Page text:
The thing about addiction(s) is that you don’t necessarily know you’ve developed one until it’s almost too late. I had begun walking a fine line that, had I stumbled, could have easily brought me to a place where few return, Hoarders Ville. “They only want 10 cents for an entire pack of napkins decorated with leprechauns for St. Patrick’s Day? That’s going in the cart! St. Patrick’s Day is already long gone but I can always use it next year. Forty-nine cents for a cd with the soundtrack of ‘The Nutty Professor II: The Klumps’? There are at least three songs I like on it. That’s definitely going in the cart!! A dollar for a developmental toy for kids ages 18 months – 3 years? Heck, yes!! I don’t know a single person with a kid that age but I’m sure at some point, I’ll get invited to a birthday party with a kid turning 2 or 3. And then I won’t have to go shopping, I can just pull it out of my closet and wrap it! Already in the cart! I put it in there while I was telling you about the birthday party.”
Where do things stand today? Well, after noticing that I had quite a few things with their original tags stored throughout my house and realized that all of this shopping for cheap bargains wasn’t very ‘fiscally responsible’, it kind of hit home. Maybe the items were a buck or less, but when you buy enough of something and then don’t end up using it after all, it’s not very wise. I never did get invited to a birthday party for a 2 or 3 year old and I also never had a party to celebrate St. Patrick’s Day, so those items I so wisely purchased were never put to use, just like most of the stuff I had bought on clearance. And once I had the realization that I was ultimately wasting a lot of money and a whole lot of time, I stopped doing the ‘endcap shuffle’ and donated nearly everything I had purchased to a local thrift store. It’s a good thing it happened when it did, because I really was coming close to entering a place of no return. That’s the place where people gather and gather and gather and fill up their homes until they only have but a small place to eat and/or sleep, and that’s often in the bathroom beside a pile of soiled adult diapers. I am just so grateful that I had a moment of clarity that really made me open my eyes and recognize that what I was doing was not healthy. I’m pretty sure Target was appreciative that I was clearing their shelves of a lot of crap that nobody else wanted, but my husband didn’t take much of a shine to me dragging it home.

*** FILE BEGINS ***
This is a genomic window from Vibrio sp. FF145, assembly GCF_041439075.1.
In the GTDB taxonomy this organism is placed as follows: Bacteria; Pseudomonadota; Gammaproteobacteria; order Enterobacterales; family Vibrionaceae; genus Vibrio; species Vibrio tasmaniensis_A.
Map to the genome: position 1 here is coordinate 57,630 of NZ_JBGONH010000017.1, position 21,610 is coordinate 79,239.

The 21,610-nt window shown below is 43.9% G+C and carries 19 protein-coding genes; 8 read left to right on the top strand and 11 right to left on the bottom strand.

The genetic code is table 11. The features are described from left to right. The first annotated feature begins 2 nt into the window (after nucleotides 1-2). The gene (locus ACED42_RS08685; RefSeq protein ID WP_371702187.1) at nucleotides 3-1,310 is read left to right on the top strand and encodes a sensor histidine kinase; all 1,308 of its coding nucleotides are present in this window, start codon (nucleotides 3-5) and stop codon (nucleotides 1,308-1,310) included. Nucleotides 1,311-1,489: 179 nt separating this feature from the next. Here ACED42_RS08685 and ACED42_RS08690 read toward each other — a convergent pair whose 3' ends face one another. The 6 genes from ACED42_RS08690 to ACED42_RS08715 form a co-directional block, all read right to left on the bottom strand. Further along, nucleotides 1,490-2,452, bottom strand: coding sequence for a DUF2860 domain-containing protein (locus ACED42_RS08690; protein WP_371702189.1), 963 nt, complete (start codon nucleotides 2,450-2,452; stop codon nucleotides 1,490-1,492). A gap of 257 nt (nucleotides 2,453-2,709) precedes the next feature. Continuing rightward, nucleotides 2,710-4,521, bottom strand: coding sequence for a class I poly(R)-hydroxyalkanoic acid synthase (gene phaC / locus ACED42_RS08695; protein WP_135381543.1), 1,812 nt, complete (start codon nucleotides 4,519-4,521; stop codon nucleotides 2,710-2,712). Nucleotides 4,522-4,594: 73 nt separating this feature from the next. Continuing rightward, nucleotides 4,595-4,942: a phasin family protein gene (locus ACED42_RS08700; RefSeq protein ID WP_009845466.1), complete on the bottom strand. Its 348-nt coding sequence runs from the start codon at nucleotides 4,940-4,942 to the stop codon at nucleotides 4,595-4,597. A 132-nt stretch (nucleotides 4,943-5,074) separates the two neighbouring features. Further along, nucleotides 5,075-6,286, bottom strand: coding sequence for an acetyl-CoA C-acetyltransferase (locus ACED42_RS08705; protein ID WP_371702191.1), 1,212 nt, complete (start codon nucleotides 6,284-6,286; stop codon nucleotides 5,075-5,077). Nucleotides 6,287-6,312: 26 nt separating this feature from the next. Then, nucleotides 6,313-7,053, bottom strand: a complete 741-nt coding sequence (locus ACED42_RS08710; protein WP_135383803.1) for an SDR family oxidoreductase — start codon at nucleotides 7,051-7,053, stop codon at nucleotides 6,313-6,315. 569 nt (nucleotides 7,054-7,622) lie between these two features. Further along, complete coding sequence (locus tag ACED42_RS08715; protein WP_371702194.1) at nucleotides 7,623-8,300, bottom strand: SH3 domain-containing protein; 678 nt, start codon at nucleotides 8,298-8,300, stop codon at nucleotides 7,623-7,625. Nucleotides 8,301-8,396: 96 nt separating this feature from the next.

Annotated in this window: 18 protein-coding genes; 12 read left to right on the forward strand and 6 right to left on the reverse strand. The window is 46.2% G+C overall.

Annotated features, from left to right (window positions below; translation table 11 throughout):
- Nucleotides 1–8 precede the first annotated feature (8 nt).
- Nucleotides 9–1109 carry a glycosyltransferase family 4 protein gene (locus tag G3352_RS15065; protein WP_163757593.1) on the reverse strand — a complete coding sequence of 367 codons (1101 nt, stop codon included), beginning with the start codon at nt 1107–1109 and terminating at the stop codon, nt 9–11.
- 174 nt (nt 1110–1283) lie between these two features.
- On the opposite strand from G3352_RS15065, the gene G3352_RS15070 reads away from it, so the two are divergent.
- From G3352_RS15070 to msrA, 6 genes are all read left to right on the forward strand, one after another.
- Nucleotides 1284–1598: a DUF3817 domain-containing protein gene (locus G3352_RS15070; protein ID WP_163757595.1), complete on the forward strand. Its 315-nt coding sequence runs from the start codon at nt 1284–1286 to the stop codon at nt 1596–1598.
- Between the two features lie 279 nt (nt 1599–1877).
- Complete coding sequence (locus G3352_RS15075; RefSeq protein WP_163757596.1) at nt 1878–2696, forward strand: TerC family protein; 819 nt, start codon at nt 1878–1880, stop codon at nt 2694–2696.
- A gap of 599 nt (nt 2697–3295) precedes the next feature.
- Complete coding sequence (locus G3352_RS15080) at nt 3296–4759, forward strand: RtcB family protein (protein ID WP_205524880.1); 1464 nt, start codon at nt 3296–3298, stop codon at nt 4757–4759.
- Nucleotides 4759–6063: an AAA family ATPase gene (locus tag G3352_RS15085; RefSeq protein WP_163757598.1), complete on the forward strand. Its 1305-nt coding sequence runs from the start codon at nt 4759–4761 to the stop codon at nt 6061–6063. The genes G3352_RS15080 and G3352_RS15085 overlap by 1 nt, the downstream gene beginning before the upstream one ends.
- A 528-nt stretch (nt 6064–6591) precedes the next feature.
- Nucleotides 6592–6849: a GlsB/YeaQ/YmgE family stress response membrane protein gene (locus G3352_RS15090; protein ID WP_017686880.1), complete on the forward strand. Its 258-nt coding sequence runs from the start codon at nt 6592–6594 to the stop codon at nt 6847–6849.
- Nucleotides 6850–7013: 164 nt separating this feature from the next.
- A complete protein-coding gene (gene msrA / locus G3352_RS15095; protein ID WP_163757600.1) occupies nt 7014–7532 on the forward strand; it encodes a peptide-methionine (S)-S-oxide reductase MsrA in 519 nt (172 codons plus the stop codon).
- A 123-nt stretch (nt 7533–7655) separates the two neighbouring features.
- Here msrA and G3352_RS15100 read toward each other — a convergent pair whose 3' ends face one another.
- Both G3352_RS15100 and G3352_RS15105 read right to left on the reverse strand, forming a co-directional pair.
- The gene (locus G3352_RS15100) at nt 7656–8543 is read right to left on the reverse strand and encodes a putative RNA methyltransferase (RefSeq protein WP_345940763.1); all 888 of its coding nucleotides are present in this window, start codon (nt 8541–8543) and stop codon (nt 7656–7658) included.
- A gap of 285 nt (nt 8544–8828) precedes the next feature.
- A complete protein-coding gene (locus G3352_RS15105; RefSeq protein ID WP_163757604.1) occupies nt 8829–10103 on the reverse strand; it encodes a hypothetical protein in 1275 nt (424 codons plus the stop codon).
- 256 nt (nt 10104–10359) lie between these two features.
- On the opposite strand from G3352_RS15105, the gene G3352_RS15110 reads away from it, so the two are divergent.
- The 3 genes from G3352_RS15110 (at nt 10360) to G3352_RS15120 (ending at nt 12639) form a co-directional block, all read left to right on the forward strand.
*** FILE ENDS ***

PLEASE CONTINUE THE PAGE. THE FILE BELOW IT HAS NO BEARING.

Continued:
Anyway, for those of you that are curious, I have made huge strides since the day I had my ‘epiphany’. But I’m not perfect. I still get a little excitable when I see a clearance sticker (especially a red one) but now I’m a bit more discerning. If it’s something I will definitely use, like laundry detergent or candy, I do still have a tendency to buy in excess. “Fifty-percent off Tide powder?! How much you got?” What can I say, I’m a work in progress. Sometimes, the junk mail gets away from me along with the recyclables but eventually I get around to cleaning or clearing them out. Once the glass jars and plastic bottles and aluminum cans start to escape the top of the trashcan and climb the wall, that’s my signal to deposit them outside. At least, I haven’t reached the point where I’m living in a house with assorted tunnels to pass through to get from room to room, that I also happen to share with 25 cats and 10 dogs (and a few rats). There’s no fecal matter or assorted piles of garbage strewn throughout the house, and your eyes don’t burn when you enter (from the cat urine that has permeated nearly every surface).
Overall, I’d say I’m doing pretty good. Maybe I’ve got a few more boxes of Tide stored in my laundry room (than the average person) and could probably live with less, but I’d say that’s fairly harmless when considering where I could be today. Look, after watching enough shows about hoarders, I have devised a litmus test. If you’ve ever watched any of the shows about people that cannot throw crap away and keep accumulating (anything and everything) until it destroys all of their relationships, you will notice that there is one thing they all have in common. None of them can use their stoves (because they are covered in crap). And I am proud to announce that I used my stove today, thank you very much! It was only one burner but that’s neither here nor there. When I reach the point where I have to resort to using a filthy microwave to heat up a bunch of TV dinners, you have my permission to call the city and report me. Until then, I’d say no intervention is necessary. I’m doing good, folks. In fact, I’m doing better than good. I am doing GREAT!!
Now, if I could just convince Target to rescind their ban…